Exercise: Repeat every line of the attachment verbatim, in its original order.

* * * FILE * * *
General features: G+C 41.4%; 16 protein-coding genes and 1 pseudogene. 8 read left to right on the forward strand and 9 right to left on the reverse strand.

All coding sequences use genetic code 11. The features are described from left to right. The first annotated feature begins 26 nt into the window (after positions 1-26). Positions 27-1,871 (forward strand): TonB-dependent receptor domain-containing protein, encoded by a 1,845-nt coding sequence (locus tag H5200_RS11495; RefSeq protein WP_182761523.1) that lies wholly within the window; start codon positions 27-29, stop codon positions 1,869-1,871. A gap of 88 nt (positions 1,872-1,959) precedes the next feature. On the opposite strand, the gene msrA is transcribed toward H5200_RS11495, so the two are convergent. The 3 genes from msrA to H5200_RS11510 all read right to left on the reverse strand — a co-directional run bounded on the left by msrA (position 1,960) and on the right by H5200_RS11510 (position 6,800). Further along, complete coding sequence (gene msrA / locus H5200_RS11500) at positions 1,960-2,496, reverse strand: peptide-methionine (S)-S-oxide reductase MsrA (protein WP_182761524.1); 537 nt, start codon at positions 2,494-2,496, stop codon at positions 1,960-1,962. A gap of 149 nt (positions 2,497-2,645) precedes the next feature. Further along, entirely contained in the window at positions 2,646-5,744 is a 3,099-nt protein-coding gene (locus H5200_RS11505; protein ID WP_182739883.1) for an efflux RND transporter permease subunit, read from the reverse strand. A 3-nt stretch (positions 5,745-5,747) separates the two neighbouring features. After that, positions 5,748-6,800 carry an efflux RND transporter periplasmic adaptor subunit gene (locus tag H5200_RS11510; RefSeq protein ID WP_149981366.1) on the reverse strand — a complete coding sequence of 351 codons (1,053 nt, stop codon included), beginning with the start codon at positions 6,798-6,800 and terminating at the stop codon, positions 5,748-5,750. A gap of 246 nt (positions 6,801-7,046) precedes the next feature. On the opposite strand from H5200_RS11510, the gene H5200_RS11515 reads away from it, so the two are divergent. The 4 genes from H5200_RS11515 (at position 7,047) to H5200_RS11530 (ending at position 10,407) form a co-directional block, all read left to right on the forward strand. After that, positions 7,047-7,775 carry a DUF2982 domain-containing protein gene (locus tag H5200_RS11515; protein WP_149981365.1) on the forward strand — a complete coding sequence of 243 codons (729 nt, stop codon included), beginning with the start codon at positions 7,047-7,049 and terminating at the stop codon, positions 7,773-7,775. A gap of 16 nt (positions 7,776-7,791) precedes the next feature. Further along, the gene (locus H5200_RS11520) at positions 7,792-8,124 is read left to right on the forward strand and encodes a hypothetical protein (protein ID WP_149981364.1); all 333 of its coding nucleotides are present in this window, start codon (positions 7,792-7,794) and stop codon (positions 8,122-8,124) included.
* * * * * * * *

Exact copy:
General features: G+C 41.4%; 16 protein-coding genes and 1 pseudogene. 8 read left to right on the forward strand and 9 right to left on the reverse strand.

All coding sequences use genetic code 11. The features are described from left to right. The first annotated feature begins 26 nt into the window (after positions 1-26). Positions 27-1,871 (forward strand): TonB-dependent receptor domain-containing protein, encoded by a 1,845-nt coding sequence (locus tag H5200_RS11495; RefSeq protein WP_182761523.1) that lies wholly within the window; start codon positions 27-29, stop codon positions 1,869-1,871. A gap of 88 nt (positions 1,872-1,959) precedes the next feature. On the opposite strand, the gene msrA is transcribed toward H5200_RS11495, so the two are convergent. The 3 genes from msrA to H5200_RS11510 all read right to left on the reverse strand — a co-directional run bounded on the left by msrA (position 1,960) and on the right by H5200_RS11510 (position 6,800). Further along, complete coding sequence (gene msrA / locus H5200_RS11500) at positions 1,960-2,496, reverse strand: peptide-methionine (S)-S-oxide reductase MsrA (protein WP_182761524.1); 537 nt, start codon at positions 2,494-2,496, stop codon at positions 1,960-1,962. A gap of 149 nt (positions 2,497-2,645) precedes the next feature. Further along, entirely contained in the window at positions 2,646-5,744 is a 3,099-nt protein-coding gene (locus H5200_RS11505; protein ID WP_182739883.1) for an efflux RND transporter permease subunit, read from the reverse strand. A 3-nt stretch (positions 5,745-5,747) separates the two neighbouring features. After that, positions 5,748-6,800 carry an efflux RND transporter periplasmic adaptor subunit gene (locus tag H5200_RS11510; RefSeq protein ID WP_149981366.1) on the reverse strand — a complete coding sequence of 351 codons (1,053 nt, stop codon included), beginning with the start codon at positions 6,798-6,800 and terminating at the stop codon, positions 5,748-5,750. A gap of 246 nt (positions 6,801-7,046) precedes the next feature. On the opposite strand from H5200_RS11510, the gene H5200_RS11515 reads away from it, so the two are divergent. The 4 genes from H5200_RS11515 (at position 7,047) to H5200_RS11530 (ending at position 10,407) form a co-directional block, all read left to right on the forward strand. After that, positions 7,047-7,775 carry a DUF2982 domain-containing protein gene (locus tag H5200_RS11515; protein WP_149981365.1) on the forward strand — a complete coding sequence of 243 codons (729 nt, stop codon included), beginning with the start codon at positions 7,047-7,049 and terminating at the stop codon, positions 7,773-7,775. A gap of 16 nt (positions 7,776-7,791) precedes the next feature. Further along, the gene (locus H5200_RS11520) at positions 7,792-8,124 is read left to right on the forward strand and encodes a hypothetical protein (protein ID WP_149981364.1); all 333 of its coding nucleotides are present in this window, start codon (positions 7,792-7,794) and stop codon (positions 8,122-8,124) included.